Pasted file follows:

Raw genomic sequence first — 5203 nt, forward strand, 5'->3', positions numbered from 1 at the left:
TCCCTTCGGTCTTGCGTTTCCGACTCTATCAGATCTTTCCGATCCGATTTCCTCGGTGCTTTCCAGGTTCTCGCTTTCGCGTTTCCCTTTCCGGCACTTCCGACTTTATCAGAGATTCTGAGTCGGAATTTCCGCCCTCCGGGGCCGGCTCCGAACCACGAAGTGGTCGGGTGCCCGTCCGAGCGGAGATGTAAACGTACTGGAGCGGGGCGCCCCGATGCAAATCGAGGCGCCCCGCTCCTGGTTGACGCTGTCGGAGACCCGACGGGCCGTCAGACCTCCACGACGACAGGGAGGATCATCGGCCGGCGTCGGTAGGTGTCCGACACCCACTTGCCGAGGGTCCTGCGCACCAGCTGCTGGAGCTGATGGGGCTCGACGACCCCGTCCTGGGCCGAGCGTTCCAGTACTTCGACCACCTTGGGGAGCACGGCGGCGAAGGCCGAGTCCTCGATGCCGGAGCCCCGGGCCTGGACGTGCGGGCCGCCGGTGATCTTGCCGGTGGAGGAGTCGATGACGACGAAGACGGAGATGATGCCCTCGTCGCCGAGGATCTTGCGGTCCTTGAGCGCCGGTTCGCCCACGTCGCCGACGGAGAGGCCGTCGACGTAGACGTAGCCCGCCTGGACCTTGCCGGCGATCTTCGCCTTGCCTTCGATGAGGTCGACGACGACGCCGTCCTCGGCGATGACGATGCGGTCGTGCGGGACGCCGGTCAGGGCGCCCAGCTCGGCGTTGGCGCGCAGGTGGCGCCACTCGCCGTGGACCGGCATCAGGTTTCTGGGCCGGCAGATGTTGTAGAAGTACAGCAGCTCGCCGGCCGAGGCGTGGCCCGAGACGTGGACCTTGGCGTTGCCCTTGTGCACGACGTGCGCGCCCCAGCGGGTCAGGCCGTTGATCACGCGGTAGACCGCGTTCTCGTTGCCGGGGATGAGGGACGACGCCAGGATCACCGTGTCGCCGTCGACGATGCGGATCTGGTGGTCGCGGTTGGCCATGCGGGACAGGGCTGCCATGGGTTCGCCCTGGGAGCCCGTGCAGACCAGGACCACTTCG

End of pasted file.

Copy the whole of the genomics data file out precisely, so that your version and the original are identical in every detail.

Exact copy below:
Raw genomic sequence first — 5203 nt, forward strand, 5'->3', positions numbered from 1 at the left:
TCCCTTCGGTCTTGCGTTTCCGACTCTATCAGATCTTTCCGATCCGATTTCCTCGGTGCTTTCCAGGTTCTCGCTTTCGCGTTTCCCTTTCCGGCACTTCCGACTTTATCAGAGATTCTGAGTCGGAATTTCCGCCCTCCGGGGCCGGCTCCGAACCACGAAGTGGTCGGGTGCCCGTCCGAGCGGAGATGTAAACGTACTGGAGCGGGGCGCCCCGATGCAAATCGAGGCGCCCCGCTCCTGGTTGACGCTGTCGGAGACCCGACGGGCCGTCAGACCTCCACGACGACAGGGAGGATCATCGGCCGGCGTCGGTAGGTGTCCGACACCCACTTGCCGAGGGTCCTGCGCACCAGCTGCTGGAGCTGATGGGGCTCGACGACCCCGTCCTGGGCCGAGCGTTCCAGTACTTCGACCACCTTGGGGAGCACGGCGGCGAAGGCCGAGTCCTCGATGCCGGAGCCCCGGGCCTGGACGTGCGGGCCGCCGGTGATCTTGCCGGTGGAGGAGTCGATGACGACGAAGACGGAGATGATGCCCTCGTCGCCGAGGATCTTGCGGTCCTTGAGCGCCGGTTCGCCCACGTCGCCGACGGAGAGGCCGTCGACGTAGACGTAGCCCGCCTGGACCTTGCCGGCGATCTTCGCCTTGCCTTCGATGAGGTCGACGACGACGCCGTCCTCGGCGATGACGATGCGGTCGTGCGGGACGCCGGTCAGGGCGCCCAGCTCGGCGTTGGCGCGCAGGTGGCGCCACTCGCCGTGGACCGGCATCAGGTTTCTGGGCCGGCAGATGTTGTAGAAGTACAGCAGCTCGCCGGCCGAGGCGTGGCCCGAGACGTGGACCTTGGCGTTGCCCTTGTGCACGACGTGCGCGCCCCAGCGGGTCAGGCCGTTGATCACGCGGTAGACCGCGTTCTCGTTGCCGGGGATGAGGGACGACGCCAGGATCACCGTGTCGCCGTCGACGATGCGGATCTGGTGGTCGCGGTTGGCCATGCGGGACAGGGCTGCCATGGGTTCGCCCTGGGAGCCCGTGCAGACCAGGACCACTTCG